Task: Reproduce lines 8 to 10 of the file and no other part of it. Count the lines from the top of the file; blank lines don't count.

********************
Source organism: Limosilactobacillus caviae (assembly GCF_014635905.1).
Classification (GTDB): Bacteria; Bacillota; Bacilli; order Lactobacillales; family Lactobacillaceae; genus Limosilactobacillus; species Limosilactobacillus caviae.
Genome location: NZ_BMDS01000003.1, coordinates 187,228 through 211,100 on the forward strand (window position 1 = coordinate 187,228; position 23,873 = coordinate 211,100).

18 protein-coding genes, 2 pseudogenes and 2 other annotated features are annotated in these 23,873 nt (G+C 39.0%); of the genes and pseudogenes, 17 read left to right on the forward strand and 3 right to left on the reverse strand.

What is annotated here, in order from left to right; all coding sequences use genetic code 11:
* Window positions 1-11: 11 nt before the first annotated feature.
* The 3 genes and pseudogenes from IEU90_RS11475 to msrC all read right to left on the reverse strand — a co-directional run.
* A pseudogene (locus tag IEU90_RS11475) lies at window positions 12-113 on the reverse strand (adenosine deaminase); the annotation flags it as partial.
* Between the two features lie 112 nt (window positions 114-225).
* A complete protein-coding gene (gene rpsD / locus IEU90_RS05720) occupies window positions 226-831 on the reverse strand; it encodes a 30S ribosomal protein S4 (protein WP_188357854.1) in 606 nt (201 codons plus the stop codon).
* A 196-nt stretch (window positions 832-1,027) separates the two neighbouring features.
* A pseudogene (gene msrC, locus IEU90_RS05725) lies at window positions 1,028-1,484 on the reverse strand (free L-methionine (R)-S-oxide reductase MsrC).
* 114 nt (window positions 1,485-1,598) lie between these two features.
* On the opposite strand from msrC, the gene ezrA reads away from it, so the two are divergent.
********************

* A pseudogene (locus tag IEU90_RS11475) lies at window positions 12-113 on the reverse strand (adenosine deaminase); the annotation flags it as partial.
* Between the two features lie 112 nt (window positions 114-225).
* A complete protein-coding gene (gene rpsD / locus IEU90_RS05720) occupies window positions 226-831 on the reverse strand; it encodes a 30S ribosomal protein S4 (protein WP_188357854.1) in 606 nt (201 codons plus the stop codon).